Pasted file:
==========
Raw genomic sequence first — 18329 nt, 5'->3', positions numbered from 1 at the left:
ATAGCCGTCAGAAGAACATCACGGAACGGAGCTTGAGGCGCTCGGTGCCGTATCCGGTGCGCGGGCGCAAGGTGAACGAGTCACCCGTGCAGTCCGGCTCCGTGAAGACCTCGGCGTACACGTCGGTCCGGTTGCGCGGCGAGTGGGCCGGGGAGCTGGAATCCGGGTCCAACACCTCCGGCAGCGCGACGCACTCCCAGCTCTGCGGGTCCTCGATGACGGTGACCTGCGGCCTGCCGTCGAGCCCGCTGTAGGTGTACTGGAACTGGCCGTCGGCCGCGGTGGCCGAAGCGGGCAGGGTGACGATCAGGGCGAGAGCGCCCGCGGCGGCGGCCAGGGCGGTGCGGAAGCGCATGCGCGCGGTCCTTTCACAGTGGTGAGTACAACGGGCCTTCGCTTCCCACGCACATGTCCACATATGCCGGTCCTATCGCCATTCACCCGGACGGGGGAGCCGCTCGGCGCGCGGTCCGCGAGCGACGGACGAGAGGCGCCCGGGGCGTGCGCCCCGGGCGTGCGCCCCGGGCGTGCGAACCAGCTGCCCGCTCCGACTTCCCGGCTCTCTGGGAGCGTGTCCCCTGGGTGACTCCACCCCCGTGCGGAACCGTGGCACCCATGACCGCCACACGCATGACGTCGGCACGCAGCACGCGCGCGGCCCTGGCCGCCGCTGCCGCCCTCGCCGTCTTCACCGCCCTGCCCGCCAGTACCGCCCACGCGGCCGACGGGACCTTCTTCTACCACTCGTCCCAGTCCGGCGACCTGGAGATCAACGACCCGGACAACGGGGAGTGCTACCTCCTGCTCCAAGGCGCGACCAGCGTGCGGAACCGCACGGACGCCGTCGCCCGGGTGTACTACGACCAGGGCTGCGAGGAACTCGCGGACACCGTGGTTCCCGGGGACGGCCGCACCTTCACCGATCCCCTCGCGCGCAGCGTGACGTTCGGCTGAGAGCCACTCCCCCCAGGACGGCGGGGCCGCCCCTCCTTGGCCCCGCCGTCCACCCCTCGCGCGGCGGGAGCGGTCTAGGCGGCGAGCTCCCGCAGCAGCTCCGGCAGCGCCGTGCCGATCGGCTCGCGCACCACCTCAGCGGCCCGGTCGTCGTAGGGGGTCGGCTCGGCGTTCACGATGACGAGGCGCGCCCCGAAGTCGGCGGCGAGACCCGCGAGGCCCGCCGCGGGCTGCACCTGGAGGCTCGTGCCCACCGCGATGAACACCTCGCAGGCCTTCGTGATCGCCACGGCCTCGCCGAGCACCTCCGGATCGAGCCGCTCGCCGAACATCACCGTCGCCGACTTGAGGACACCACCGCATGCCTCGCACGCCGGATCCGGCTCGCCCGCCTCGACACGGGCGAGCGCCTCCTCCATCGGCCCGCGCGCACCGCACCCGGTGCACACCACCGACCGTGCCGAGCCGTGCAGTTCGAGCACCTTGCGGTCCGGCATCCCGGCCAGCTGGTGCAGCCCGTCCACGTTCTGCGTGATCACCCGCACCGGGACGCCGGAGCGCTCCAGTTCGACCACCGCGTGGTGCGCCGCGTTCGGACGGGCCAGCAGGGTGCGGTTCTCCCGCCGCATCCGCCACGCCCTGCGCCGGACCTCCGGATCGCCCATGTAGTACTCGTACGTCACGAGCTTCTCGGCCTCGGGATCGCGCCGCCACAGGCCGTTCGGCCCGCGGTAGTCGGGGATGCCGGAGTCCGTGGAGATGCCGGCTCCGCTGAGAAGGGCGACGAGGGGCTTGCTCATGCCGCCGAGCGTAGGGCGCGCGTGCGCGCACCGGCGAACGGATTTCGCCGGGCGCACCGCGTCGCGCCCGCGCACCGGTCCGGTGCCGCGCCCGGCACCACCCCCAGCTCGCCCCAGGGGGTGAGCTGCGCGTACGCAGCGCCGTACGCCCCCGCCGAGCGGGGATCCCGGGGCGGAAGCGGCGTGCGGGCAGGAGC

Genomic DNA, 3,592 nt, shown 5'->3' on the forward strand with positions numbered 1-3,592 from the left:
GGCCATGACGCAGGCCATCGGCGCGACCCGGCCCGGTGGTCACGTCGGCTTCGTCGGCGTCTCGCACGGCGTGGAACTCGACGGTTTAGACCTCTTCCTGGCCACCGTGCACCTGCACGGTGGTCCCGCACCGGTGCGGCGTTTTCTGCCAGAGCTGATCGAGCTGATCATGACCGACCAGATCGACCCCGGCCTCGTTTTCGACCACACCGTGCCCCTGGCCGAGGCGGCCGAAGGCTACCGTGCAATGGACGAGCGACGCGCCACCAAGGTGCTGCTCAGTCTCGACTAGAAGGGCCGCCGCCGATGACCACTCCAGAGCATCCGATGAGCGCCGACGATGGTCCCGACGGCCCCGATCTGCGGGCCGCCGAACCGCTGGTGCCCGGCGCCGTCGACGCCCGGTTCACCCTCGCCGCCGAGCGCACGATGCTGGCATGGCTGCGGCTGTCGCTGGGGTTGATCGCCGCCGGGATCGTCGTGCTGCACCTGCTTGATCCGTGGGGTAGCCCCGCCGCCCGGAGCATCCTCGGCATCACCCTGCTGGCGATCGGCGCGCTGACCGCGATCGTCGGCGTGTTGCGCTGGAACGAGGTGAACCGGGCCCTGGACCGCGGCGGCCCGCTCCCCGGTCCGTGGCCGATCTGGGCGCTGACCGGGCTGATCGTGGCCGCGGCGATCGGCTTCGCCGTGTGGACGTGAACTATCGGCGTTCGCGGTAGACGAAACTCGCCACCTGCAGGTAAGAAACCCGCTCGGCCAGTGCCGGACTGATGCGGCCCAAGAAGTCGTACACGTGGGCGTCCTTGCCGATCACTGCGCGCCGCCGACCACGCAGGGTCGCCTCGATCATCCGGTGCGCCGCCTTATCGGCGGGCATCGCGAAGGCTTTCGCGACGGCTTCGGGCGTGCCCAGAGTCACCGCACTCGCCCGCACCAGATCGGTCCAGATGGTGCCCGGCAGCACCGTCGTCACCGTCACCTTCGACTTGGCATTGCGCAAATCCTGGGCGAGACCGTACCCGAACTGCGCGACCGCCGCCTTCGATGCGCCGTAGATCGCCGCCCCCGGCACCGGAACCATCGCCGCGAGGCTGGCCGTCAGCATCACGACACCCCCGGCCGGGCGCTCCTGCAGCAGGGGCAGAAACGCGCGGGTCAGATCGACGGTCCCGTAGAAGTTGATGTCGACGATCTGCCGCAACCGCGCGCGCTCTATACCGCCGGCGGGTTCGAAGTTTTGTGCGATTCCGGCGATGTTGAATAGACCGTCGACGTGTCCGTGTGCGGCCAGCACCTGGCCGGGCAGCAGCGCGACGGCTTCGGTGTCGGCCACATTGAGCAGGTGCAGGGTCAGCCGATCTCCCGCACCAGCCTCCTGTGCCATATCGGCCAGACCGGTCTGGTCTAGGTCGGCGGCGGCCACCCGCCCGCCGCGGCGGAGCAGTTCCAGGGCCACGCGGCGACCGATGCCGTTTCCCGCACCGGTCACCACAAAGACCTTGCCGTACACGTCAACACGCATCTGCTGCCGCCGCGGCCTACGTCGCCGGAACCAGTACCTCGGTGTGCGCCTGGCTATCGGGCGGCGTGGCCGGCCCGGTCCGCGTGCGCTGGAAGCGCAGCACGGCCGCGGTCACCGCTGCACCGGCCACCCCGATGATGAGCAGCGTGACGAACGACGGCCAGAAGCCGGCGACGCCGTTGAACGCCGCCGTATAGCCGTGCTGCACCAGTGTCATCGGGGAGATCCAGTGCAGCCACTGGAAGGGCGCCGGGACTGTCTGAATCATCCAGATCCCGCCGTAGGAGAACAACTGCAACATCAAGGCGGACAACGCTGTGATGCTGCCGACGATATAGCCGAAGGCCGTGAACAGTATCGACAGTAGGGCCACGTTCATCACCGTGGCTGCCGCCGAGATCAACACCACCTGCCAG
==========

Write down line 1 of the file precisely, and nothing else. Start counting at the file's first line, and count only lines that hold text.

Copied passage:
Raw genomic sequence first — 18329 nt, 5'->3', positions numbered from 1 at the left: